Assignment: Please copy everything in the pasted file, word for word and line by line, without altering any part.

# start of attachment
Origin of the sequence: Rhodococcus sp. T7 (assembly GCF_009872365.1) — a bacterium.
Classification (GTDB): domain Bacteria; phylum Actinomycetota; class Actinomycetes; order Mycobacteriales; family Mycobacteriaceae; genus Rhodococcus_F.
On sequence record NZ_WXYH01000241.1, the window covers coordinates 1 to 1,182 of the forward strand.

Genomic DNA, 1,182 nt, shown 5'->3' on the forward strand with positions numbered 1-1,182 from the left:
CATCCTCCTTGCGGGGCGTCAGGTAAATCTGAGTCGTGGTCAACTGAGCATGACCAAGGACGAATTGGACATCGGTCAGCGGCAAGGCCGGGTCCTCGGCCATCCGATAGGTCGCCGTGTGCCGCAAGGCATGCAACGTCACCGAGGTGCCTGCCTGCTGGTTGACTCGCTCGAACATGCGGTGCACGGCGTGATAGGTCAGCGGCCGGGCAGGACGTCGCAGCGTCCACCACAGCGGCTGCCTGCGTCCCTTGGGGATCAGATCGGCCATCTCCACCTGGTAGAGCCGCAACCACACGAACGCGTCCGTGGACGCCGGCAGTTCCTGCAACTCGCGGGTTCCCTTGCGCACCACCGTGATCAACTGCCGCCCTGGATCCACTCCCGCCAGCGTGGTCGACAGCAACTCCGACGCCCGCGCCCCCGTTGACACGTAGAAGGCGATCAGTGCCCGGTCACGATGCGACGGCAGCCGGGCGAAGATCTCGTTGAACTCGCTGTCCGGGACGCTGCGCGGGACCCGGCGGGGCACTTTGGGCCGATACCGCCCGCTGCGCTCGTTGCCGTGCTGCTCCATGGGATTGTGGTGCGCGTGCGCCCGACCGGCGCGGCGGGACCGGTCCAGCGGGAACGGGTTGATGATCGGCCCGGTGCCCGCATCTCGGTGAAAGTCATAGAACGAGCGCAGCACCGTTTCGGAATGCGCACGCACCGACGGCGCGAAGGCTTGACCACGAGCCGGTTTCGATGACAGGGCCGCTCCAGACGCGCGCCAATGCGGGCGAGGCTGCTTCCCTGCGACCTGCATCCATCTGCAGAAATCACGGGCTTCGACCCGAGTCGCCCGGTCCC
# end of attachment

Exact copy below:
Origin of the sequence: Rhodococcus sp. T7 (assembly GCF_009872365.1) — a bacterium.
Classification (GTDB): domain Bacteria; phylum Actinomycetota; class Actinomycetes; order Mycobacteriales; family Mycobacteriaceae; genus Rhodococcus_F.
On sequence record NZ_WXYH01000241.1, the window covers coordinates 1 to 1,182 of the forward strand.

Genomic DNA, 1,182 nt, shown 5'->3' on the forward strand with positions numbered 1-1,182 from the left:
CATCCTCCTTGCGGGGCGTCAGGTAAATCTGAGTCGTGGTCAACTGAGCATGACCAAGGACGAATTGGACATCGGTCAGCGGCAAGGCCGGGTCCTCGGCCATCCGATAGGTCGCCGTGTGCCGCAAGGCATGCAACGTCACCGAGGTGCCTGCCTGCTGGTTGACTCGCTCGAACATGCGGTGCACGGCGTGATAGGTCAGCGGCCGGGCAGGACGTCGCAGCGTCCACCACAGCGGCTGCCTGCGTCCCTTGGGGATCAGATCGGCCATCTCCACCTGGTAGAGCCGCAACCACACGAACGCGTCCGTGGACGCCGGCAGTTCCTGCAACTCGCGGGTTCCCTTGCGCACCACCGTGATCAACTGCCGCCCTGGATCCACTCCCGCCAGCGTGGTCGACAGCAACTCCGACGCCCGCGCCCCCGTTGACACGTAGAAGGCGATCAGTGCCCGGTCACGATGCGACGGCAGCCGGGCGAAGATCTCGTTGAACTCGCTGTCCGGGACGCTGCGCGGGACCCGGCGGGGCACTTTGGGCCGATACCGCCCGCTGCGCTCGTTGCCGTGCTGCTCCATGGGATTGTGGTGCGCGTGCGCCCGACCGGCGCGGCGGGACCGGTCCAGCGGGAACGGGTTGATGATCGGCCCGGTGCCCGCATCTCGGTGAAAGTCATAGAACGAGCGCAGCACCGTTTCGGAATGCGCACGCACCGACGGCGCGAAGGCTTGACCACGAGCCGGTTTCGATGACAGGGCCGCTCCAGACGCGCGCCAATGCGGGCGAGGCTGCTTCCCTGCGACCTGCATCCATCTGCAGAAATCACGGGCTTCGACCCGAGTCGCCCGGTCCC